In this election season, with the GOP’s presumptive nominee having from a background in private equity, the industry is surely going to take some shots from commentators, the President and his campaign team, and others. So far, private equity has been painted as a job-destroying, highly leveraged embodiment of Gordon Gecko in Wall Street.
Richard Farley, a partner in the corporate practice of Paul Hastings and is based in the firm’s New York office, seeks to pour some cold water on that perception with a op-ed piece in NY Times’ Deal Book. He argues, relying on a report from Moody’s Investment Services, that private equity does more to save jobs in a bad economy that non-private equity owned firms and that private equity portfolio companies are less likely to be liquidated in tough times.
Moody’sdata shows that such companies are much less likely to be liquidated when the going gets tough. It turns out that private equity does more to save the jobs of workers at struggling companies than other types of owners do.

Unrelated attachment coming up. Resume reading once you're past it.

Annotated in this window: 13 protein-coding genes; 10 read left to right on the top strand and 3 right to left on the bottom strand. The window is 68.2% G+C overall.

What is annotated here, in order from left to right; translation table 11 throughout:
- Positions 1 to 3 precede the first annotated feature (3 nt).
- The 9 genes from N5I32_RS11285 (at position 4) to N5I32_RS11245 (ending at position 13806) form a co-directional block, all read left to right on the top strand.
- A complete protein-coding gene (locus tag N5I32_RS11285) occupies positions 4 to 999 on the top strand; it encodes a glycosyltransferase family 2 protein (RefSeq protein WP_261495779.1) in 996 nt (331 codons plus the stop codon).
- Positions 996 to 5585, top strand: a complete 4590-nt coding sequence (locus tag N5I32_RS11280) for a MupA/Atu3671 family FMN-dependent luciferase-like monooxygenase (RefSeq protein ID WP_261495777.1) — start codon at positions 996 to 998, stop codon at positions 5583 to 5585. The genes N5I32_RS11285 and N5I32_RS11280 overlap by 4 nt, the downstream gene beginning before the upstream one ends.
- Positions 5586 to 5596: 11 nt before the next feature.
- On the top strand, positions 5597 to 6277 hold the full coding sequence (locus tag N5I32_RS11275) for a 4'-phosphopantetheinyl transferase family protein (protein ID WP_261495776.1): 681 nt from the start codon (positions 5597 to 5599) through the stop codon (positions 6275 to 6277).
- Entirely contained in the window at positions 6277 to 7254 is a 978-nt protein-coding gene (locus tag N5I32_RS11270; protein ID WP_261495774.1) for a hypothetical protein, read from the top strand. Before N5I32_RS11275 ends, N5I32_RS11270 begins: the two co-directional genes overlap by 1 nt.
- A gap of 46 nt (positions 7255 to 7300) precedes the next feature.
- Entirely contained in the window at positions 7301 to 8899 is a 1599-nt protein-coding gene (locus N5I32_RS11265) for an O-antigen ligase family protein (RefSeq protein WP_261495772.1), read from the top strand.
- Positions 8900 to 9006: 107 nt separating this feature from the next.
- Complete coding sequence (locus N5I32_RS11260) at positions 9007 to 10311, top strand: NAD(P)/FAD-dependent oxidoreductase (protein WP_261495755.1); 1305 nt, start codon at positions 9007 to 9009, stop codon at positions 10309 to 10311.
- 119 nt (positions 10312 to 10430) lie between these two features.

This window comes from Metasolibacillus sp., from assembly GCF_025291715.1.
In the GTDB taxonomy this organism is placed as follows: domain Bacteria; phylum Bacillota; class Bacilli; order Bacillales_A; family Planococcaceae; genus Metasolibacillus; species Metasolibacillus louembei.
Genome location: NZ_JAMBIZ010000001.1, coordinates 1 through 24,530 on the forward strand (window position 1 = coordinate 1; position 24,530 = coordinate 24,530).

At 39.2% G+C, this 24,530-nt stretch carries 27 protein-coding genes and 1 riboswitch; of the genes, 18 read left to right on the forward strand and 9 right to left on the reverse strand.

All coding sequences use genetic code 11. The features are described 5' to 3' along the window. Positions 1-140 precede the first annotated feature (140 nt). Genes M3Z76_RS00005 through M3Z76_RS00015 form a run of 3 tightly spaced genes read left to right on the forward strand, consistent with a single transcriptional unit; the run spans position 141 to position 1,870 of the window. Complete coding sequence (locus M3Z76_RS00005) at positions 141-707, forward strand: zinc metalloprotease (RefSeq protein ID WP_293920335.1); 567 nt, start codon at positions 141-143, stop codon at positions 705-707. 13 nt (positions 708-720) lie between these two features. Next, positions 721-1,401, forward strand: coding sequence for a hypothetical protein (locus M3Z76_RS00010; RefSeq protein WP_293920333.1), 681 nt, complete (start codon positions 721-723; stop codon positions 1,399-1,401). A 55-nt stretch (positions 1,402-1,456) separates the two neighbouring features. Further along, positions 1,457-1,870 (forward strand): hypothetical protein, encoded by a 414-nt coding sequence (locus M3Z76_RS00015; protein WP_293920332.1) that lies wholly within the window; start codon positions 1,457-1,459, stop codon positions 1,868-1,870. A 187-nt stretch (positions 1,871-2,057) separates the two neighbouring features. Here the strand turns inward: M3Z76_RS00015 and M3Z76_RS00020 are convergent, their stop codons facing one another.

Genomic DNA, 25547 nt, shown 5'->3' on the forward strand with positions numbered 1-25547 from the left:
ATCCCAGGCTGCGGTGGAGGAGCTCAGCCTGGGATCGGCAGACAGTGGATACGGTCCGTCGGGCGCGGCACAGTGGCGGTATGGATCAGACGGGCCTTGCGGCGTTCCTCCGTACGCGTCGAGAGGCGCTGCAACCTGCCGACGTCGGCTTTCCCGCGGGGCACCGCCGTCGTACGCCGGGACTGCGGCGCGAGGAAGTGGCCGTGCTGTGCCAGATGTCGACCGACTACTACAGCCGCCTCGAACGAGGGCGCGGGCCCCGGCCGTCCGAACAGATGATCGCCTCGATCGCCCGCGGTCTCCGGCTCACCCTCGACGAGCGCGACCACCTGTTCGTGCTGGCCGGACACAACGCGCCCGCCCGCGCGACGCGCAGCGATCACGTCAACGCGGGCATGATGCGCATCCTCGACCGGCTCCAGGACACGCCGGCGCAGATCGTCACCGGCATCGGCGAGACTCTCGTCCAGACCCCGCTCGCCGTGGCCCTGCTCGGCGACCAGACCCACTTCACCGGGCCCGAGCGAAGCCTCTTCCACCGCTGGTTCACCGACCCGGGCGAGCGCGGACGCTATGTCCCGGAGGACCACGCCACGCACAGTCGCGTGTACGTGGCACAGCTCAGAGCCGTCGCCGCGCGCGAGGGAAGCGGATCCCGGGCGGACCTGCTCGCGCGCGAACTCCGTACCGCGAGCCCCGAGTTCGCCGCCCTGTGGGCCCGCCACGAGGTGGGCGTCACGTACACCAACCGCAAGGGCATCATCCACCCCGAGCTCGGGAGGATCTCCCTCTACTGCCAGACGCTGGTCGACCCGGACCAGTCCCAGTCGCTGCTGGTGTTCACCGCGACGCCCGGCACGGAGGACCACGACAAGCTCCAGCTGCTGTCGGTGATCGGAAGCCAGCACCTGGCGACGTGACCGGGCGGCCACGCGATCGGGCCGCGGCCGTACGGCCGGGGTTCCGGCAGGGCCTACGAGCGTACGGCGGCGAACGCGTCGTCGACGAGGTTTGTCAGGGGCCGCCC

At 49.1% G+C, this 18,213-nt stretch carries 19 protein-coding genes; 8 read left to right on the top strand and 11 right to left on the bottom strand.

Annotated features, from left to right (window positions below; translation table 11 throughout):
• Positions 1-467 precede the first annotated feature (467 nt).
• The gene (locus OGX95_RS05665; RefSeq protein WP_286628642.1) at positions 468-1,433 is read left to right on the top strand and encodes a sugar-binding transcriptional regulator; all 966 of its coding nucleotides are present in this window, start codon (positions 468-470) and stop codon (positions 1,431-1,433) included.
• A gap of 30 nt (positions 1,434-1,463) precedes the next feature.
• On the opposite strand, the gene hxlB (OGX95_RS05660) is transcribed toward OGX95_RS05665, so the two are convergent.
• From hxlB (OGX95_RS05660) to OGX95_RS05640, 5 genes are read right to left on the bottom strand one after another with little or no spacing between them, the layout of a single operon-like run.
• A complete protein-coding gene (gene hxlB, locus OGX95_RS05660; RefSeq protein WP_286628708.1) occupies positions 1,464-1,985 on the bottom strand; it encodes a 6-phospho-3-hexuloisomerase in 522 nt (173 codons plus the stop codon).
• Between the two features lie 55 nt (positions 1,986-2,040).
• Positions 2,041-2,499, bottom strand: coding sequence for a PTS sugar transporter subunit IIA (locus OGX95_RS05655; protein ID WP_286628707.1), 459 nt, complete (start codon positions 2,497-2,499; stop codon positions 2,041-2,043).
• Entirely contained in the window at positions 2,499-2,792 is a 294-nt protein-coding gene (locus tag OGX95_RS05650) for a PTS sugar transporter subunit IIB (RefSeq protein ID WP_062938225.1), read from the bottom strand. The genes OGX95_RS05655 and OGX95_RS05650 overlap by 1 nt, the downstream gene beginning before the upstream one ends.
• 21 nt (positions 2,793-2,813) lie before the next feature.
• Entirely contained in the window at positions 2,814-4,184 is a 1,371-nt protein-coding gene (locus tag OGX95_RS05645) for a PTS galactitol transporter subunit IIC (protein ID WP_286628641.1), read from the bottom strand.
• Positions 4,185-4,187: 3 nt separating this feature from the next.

The Moody’s study reviewed more than a thousand situations going back to 1988 where companies defaulted on their debt. Two hundred involved companies that had undergone leveraged buyouts backed by private equity; the others had not. The results of this exhaustive study repudiate the “conventional wisdom” of the anti-Wall Street crowd that leveraged buyouts destroy companies and jobs.
First, the research indicates that default rates among companies with similar credit ratings were virtually the same for all companies, whether or not they were owned by private equity. Second, as a whole, lenders recovered virtually the same amount on their debt in private equity-owned companies (54 percent) and non-private equity-owned companies (55 percent).
Most surprising, if a private equity-owned company defaults on its debt, it is half as likely to be liquidated as its counterparts. The Moody’s report notes that “a much higher percentage of bankrupt LBOs were acquired or emerged from bankruptcy instead of being liquidated.” When companies are acquired or emerge from bankruptcy, jobs are much more likely to be preserved than when the enterprise is liquidated.
Tags: Private Equity Jobs, Private Equity Job creation, private equity job cutting, private equity job, private equity portfolio company jobs, private equity investment jobs, private equity job Moody’s